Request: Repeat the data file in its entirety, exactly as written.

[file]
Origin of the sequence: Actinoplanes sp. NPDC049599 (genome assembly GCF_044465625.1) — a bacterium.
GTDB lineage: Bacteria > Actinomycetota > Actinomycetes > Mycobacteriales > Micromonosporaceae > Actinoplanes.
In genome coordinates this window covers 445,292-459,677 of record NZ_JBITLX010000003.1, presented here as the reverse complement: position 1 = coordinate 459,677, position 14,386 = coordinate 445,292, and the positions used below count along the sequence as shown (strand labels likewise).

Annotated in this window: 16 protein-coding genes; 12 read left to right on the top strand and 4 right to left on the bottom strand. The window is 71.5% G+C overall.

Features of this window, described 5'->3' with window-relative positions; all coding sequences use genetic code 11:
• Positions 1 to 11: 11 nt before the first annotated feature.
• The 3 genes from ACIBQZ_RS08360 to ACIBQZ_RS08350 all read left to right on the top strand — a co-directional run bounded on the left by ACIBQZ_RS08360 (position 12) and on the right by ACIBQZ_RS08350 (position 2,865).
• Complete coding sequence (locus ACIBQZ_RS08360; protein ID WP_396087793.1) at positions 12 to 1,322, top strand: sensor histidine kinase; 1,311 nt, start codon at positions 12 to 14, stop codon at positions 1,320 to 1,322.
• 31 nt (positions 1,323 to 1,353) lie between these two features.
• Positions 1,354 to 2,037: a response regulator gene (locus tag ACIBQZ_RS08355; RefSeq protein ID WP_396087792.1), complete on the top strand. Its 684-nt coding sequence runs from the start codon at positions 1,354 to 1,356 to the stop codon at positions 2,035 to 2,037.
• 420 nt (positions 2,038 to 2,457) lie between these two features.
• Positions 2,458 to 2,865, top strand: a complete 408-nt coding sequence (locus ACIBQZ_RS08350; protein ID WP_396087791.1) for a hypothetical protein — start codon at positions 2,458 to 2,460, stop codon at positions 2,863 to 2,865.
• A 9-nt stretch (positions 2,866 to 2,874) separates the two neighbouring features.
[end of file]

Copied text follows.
Origin of the sequence: Actinoplanes sp. NPDC049599 (genome assembly GCF_044465625.1) — a bacterium.
GTDB lineage: Bacteria > Actinomycetota > Actinomycetes > Mycobacteriales > Micromonosporaceae > Actinoplanes.
In genome coordinates this window covers 445,292-459,677 of record NZ_JBITLX010000003.1, presented here as the reverse complement: position 1 = coordinate 459,677, position 14,386 = coordinate 445,292, and the positions used below count along the sequence as shown (strand labels likewise).

Annotated in this window: 16 protein-coding genes; 12 read left to right on the top strand and 4 right to left on the bottom strand. The window is 71.5% G+C overall.

Features of this window, described 5'->3' with window-relative positions; all coding sequences use genetic code 11:
• Positions 1 to 11: 11 nt before the first annotated feature.
• The 3 genes from ACIBQZ_RS08360 to ACIBQZ_RS08350 all read left to right on the top strand — a co-directional run bounded on the left by ACIBQZ_RS08360 (position 12) and on the right by ACIBQZ_RS08350 (position 2,865).
• Complete coding sequence (locus ACIBQZ_RS08360; protein ID WP_396087793.1) at positions 12 to 1,322, top strand: sensor histidine kinase; 1,311 nt, start codon at positions 12 to 14, stop codon at positions 1,320 to 1,322.
• 31 nt (positions 1,323 to 1,353) lie between these two features.
• Positions 1,354 to 2,037: a response regulator gene (locus tag ACIBQZ_RS08355; RefSeq protein ID WP_396087792.1), complete on the top strand. Its 684-nt coding sequence runs from the start codon at positions 1,354 to 1,356 to the stop codon at positions 2,035 to 2,037.
• 420 nt (positions 2,038 to 2,457) lie between these two features.
• Positions 2,458 to 2,865, top strand: a complete 408-nt coding sequence (locus ACIBQZ_RS08350; protein ID WP_396087791.1) for a hypothetical protein — start codon at positions 2,458 to 2,460, stop codon at positions 2,863 to 2,865.
• A 9-nt stretch (positions 2,866 to 2,874) separates the two neighbouring features.